US telecoms giant AT&T has been fined $60 million by the Federal Trade Commission for throttling data plans which were advertised as ‘unlimited’.
Yesterday the US Federal Trade Commission finalized a settlement with AT&T relating to claims of unfair throttling on unlimited data plans in 2011. According to reports by The Verge, the lawsuit against AT&T has been ongoing since 2014.
What exactly did AT&T do?
The FTC first launched the lawsuit in response to widespread complaints from AT&T unlimited data plan customers who claimed their data was being slowed after reaching a certain threshold.
Specifically, the FTC’s case against AT&T revolves around the fact that the data throttling on the so-called ‘unlimited’ data plans was not advertised to its consumers.
The provider stopped offering its unlimited plans back in 2010, but a number of customers were still paying for and using the unlimited data plans they had previously signed up to. It is these customers specifically who had their data throttled as outlined in the law suit.
“AT&T promised unlimited data – without qualification – and failed to deliver on that promise,” said the director of the FTC’s Bureau of Consumer Protection, Andrew Smith.
According to the FTC’s case, AT&T restricted the data upload/download speed for unlimited plan customers once they went over a certain data limit each month.
When the allegations were first brought to court in 2014, 3.5 million unique customers had been affected by the practice, with data speeds being slowed more than 25 million times since AT&T stopped offering the unlimited data plans.
How will the case affect AT&T going forward?
As a result of a ruling against the telecoms giant, it will have to implement some significant changes to how it advertises its data plans.
From now on it will have to disclose any restrictions that will be imposed upon customers, regardless of whether data plans are advertised as ‘unlimited’ or not.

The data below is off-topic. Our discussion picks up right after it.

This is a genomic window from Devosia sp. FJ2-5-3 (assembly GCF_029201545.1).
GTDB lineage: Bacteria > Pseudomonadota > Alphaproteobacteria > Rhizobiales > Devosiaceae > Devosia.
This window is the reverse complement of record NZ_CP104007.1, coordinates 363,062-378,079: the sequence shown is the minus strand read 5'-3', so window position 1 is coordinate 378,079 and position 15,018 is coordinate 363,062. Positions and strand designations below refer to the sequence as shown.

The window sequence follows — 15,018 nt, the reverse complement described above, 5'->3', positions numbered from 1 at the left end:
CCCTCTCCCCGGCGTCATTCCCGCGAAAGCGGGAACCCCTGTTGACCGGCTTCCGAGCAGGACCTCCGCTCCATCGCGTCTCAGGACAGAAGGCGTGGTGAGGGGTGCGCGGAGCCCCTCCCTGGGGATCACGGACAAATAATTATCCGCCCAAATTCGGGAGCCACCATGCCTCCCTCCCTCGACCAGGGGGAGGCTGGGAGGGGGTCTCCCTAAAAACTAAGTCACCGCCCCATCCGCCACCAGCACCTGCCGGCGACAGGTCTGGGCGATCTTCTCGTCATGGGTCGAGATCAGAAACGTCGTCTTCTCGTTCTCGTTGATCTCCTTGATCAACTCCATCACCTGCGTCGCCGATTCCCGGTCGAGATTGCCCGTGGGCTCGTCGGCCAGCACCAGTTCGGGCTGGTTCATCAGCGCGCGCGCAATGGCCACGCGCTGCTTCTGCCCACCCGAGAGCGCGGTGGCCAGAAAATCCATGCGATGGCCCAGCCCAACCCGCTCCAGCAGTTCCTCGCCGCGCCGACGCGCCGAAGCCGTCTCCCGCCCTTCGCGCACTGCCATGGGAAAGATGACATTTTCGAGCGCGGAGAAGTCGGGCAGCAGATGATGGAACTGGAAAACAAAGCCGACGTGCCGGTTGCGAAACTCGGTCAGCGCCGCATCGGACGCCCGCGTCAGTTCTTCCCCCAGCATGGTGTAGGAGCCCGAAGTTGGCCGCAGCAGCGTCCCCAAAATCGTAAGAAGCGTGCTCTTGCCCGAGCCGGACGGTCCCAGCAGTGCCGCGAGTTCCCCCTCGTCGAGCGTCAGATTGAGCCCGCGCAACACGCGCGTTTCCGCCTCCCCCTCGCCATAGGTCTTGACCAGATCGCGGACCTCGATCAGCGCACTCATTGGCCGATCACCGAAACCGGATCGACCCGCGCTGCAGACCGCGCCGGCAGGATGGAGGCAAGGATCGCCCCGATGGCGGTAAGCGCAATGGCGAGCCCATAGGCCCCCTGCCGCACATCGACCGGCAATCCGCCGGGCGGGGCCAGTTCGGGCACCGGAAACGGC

In a statement about the ruling, the FTC said that AT&T will have to be clear about any restrictions to data plans going forward.
“The disclosures need to be prominent, not buried in fine print or hidden behind hyperlinks. For example, if an AT&T website advertises a data plan as unlimited, but AT&T may slow speeds after consumers reach a certain data cap, AT&T must prominently and clearly disclose those restrictions,” the FTC said.
The $60 million fine handed out to AT&T doesn’t amount to much for a company which reported an annual revenue of $170 billion in 2018.
But the money from the fine will be used to provide partial refunds to AT&T customers. Specifically, customers who were affected by data throttling whilst paying for unlimited data plans before 2011 will be eligible to receive the compensation.
Can US cellular customers expect more honest advertising from now on?
According to reports by USA Today, AT&T may already have taken action to update its advertising in the aftermath of the ruling.
On the front page of AT&T’s website, the ad for the AT&T unlimited wireless plan now includes the disclaimer, “AT&T may slow data speeds when the network is busy.”
While data will likely still be throttled under heavy loads, at least customers will now be aware it is happening.